The industrial revolution was a worldwide game changer. The opportunities for social and financial advancement lured many away from the rural lives and jobs that their families had lived for centuries.
The Daring Ladies of Lowell: A Novel by Kate Alcott explores the lives of young women who left the rural life for the factories and the new lives they would lead due to the industrial revolution.
Alice Barrow is one of these young women. In 1832, she takes a job at a textile mill in Lowell, Massachusetts. The hours are long, the pay is poor and the safety standards are non-existent, but to Alice, this is an opportunity to earn her own income and escape a rural life. Her best friend at the mill is Lovey Cornell, a vivacious, outgoing young woman who is labelled a trouble maker by the foreman and owners. Alice is attracted to the owners son, Samuel Fiske and he is attracted to her. But when Lovey is murdered, Alice’s budding romance with Samuel appears to be on thin ice.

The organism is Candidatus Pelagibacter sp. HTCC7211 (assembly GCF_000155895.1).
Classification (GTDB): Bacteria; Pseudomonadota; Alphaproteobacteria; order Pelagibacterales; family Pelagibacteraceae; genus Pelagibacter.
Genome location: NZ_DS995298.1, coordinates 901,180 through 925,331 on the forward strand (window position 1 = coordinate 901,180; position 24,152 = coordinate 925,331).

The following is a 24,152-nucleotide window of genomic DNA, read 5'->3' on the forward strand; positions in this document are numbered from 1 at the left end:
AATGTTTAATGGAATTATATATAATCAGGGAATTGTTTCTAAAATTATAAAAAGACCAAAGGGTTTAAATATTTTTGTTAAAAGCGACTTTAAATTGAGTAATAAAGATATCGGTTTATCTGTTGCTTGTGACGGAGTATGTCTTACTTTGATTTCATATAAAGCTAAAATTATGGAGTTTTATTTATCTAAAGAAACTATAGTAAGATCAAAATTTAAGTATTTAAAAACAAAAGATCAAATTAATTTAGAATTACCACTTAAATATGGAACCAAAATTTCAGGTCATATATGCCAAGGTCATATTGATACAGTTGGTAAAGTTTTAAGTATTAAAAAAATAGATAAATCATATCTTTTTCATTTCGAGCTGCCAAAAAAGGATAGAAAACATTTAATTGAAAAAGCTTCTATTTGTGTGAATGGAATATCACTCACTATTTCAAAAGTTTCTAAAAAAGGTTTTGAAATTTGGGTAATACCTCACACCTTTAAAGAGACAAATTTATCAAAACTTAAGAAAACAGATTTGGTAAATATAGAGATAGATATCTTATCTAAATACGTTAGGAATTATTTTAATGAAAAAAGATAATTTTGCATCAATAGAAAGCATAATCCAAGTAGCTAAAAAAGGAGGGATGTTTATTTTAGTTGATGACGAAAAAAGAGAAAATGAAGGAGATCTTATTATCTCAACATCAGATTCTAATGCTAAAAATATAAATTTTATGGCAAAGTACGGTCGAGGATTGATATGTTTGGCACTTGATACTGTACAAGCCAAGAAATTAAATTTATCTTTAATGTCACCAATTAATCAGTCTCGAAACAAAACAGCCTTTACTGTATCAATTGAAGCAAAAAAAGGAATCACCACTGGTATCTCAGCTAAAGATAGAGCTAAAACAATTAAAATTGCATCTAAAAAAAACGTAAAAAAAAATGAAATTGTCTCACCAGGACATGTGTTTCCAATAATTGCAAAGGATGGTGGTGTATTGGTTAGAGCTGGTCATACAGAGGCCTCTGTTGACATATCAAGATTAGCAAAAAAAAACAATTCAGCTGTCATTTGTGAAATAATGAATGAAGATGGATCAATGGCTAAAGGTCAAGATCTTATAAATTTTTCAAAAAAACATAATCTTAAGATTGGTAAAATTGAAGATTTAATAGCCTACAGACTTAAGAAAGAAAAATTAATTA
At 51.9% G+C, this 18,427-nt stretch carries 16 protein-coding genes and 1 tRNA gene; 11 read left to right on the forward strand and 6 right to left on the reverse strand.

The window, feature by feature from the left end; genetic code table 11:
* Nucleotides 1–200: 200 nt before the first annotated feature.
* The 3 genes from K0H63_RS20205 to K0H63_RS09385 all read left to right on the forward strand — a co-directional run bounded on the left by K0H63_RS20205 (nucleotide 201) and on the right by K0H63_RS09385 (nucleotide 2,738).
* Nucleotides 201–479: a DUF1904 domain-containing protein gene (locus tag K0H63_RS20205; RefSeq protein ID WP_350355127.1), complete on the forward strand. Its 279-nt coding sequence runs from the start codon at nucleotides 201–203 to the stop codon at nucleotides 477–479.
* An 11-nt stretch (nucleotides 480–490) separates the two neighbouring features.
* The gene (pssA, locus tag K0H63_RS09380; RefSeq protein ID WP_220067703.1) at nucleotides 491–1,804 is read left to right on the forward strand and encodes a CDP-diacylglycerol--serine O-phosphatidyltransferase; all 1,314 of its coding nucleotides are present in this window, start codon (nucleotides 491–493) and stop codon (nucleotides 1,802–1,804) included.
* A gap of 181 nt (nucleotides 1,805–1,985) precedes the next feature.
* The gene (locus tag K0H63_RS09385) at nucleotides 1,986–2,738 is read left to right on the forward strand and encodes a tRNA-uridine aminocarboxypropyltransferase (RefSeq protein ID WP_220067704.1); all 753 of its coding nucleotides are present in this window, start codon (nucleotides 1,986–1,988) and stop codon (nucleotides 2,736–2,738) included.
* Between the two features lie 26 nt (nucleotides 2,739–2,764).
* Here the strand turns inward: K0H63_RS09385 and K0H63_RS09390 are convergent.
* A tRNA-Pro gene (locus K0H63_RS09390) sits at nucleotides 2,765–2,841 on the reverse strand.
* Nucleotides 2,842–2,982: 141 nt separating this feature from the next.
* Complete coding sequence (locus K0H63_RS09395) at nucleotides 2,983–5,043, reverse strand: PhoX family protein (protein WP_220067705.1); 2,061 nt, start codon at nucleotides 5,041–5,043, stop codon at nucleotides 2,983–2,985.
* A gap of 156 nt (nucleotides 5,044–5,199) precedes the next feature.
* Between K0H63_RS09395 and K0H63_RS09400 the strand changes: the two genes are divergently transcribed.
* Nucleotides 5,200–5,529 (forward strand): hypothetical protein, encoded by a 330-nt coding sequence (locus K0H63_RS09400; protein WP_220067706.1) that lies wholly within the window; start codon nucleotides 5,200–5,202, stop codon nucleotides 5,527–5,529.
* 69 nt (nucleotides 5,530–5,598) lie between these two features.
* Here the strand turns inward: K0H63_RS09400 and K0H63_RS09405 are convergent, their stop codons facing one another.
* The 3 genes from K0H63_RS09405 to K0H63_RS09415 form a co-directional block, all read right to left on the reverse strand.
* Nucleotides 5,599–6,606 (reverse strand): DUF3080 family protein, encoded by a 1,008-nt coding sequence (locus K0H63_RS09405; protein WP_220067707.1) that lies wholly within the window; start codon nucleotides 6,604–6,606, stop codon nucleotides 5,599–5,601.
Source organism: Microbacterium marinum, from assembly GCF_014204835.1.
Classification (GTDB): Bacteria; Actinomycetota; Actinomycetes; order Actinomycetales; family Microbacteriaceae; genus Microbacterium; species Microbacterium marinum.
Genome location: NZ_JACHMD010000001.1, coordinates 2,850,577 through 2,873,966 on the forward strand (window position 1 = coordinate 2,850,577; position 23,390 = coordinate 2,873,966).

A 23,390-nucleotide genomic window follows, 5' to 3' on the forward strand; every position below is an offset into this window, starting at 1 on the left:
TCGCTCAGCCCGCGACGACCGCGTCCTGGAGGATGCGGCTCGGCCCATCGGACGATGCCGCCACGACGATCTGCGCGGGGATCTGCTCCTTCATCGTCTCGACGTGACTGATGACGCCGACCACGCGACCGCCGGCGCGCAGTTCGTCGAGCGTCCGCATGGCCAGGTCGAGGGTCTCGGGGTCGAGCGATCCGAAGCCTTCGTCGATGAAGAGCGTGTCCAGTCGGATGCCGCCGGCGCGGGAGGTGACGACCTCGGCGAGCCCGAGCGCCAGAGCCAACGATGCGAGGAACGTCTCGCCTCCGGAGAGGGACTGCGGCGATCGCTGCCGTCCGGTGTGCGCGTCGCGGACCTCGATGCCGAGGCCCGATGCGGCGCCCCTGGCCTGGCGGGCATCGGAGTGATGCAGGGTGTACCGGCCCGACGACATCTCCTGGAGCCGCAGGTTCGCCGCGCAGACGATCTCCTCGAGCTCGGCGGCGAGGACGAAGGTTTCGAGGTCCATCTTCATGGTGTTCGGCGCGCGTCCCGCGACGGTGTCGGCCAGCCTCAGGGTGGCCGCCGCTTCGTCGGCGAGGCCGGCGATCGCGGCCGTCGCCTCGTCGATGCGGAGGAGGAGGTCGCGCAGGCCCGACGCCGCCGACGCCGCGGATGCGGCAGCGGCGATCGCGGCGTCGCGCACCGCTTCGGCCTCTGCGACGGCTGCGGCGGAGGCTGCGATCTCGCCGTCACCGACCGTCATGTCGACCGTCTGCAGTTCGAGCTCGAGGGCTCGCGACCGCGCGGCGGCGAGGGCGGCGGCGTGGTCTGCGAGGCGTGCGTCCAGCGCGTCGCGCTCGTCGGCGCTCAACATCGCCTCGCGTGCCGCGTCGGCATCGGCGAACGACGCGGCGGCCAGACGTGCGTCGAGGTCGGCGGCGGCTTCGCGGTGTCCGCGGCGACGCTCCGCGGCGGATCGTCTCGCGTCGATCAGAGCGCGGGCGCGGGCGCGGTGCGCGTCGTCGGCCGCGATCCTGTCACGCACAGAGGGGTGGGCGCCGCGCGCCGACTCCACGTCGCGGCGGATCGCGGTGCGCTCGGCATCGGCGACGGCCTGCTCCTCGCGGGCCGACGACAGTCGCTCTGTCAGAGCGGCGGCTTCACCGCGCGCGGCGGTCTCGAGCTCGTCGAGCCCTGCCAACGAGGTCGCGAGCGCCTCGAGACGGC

I liked this book. There are traces of Jane Eyre in this book, though not obvious at first. Like Jane, Alice is intelligent and determined to succeed, despite the barriers that are in her way. Samuel, as the first born son and heir to the factory owner, is sympathetic to the workers needs and much more liberal than his father would like him to be. The details about Alice’s life and work is authentic, I felt for her as a reader. This book has romantic elements, but thankfully, Samuel and Alice’s romance does not dominate the story.
I recommend this book.